Issue of racism addressed at New Kent Board of Supervisors, School Board meetings
Issues of racism looming from 2019 stemming from a note at New Kent High School made its way into both New Kent’s School Board and New Kent’s Board of Supervisors meeting Monday night. But the approach into 2020 is that knowledge and addressing the issue is needed to promote a safe and livable environment for all.
Citizens spoke at New Kent’s School Board meeting referencing the late 2019 incident where an African-American student was handed a note with a racial slur on it. The note gained widespread media and served as a stern reminder that racism is still present in today’s world.
Local comments from African-American leaders in New Kent are looking to resolve and teach about racial sensitivity in the community instead of bashing the one-time offense.
“In 2018, we celebrated the 50th anniversary of Green vs. New Kent County School Board ruling,” said Herbert Jones, referencing the freedom of choice and desegregated schools in New Kent County in the late 1960s. “But here we are a year and some change later and we have this issue come up.
“We need to nip this in the butt,” he continued. “I think we need to continue to look at having in-service days of crisis management issues.”
Other comments at the school board meeting included working with the school board to attract minority applicants and teaching racial sensitivity at younger grade levels. For Rev. Milton Hathaway, he is hoping that proactivity and equality for all students will be the focus.
“I don’t believe we have a racist school,” he said. “About 28 years ago, we had a similar issue in our school system. That issue was not simply racism; it was an issue of right versus wrong.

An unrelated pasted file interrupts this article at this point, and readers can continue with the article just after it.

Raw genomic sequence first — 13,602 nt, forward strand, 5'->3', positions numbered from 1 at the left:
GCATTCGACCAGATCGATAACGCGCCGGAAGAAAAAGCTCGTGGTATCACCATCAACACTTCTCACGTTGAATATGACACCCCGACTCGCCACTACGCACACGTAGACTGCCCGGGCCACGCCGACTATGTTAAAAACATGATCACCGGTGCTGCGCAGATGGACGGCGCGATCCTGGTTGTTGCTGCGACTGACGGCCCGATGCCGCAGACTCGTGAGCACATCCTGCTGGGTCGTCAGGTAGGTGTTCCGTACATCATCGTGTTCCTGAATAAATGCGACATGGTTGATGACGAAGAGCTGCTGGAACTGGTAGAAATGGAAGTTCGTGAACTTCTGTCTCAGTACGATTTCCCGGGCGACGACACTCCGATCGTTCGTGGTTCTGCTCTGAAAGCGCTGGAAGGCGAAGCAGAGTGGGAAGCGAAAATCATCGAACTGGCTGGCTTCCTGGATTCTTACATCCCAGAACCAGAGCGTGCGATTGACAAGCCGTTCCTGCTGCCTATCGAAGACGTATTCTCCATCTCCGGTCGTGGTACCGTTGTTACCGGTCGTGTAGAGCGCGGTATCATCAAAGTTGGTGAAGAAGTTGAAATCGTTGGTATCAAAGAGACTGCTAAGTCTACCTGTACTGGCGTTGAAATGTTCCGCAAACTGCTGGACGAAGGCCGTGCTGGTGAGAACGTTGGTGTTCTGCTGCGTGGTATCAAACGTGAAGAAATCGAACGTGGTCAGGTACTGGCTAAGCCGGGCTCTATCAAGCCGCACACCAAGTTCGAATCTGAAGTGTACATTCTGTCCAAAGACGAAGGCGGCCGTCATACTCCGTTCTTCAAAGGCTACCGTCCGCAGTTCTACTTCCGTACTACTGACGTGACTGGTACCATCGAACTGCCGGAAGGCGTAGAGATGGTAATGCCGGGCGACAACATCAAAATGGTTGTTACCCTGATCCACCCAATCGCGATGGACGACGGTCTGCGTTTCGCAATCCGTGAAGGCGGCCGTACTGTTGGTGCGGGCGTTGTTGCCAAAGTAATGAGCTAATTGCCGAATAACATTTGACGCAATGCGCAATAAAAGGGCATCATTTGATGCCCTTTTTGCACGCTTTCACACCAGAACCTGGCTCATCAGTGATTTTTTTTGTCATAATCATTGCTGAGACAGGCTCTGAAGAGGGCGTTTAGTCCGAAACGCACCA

“The school took steps after the issue, but I’m more concerned about going forward,” Hathaway added. “I want to make sure that going forward that every student and staff member, regardless of race, has an equal opportunity to learn and work in the school system.”
At New Kent’s Board of Supervisors meeting, it was newly elected chairwoman Patricia Paige who made her points clear about racism in general.
“I grew up in New Kent County in a segregated New Kent County,” she said. “It is my feeling that no person, regardless of your age, gender, sexual preference, abilities or disabilities, or race, has the right to be bullied, intimidated, or instigated, or tormented because you are not the same.
“I feel that everyone wants to say we are the second fastest growing county [in the Commonwealth of Virginia], why would we also want to be known as a county of racism?” Paige continued. “When we talk about what affects our tourism, businesses, or people coming to our county and school system, nothing would affect it more than that type of label.
“We don’t want to be labeled when we talk about a combat range. We don’t want to be labeled when we talk about the second amendment, but we don’t mind being labeled as being racist?” her monologue continued. “I’m telling you I don’t support those actions and I think I speak on behalf of the board, but right now I’m speaking on behalf of Patricia Paige and I don’t tolerate it.
“There is no tolerance and no place in this county, our county, for racism and it will not be tolerated,” Paige added as she wrapped up her statement. “Don’t bring it to my attention if you don’t want it to be addressed. I don’t care if it’s in the workplace, the schools, or at a public event. It will not be tolerated.”
*Reporter Robb Johnson contributed to this story.*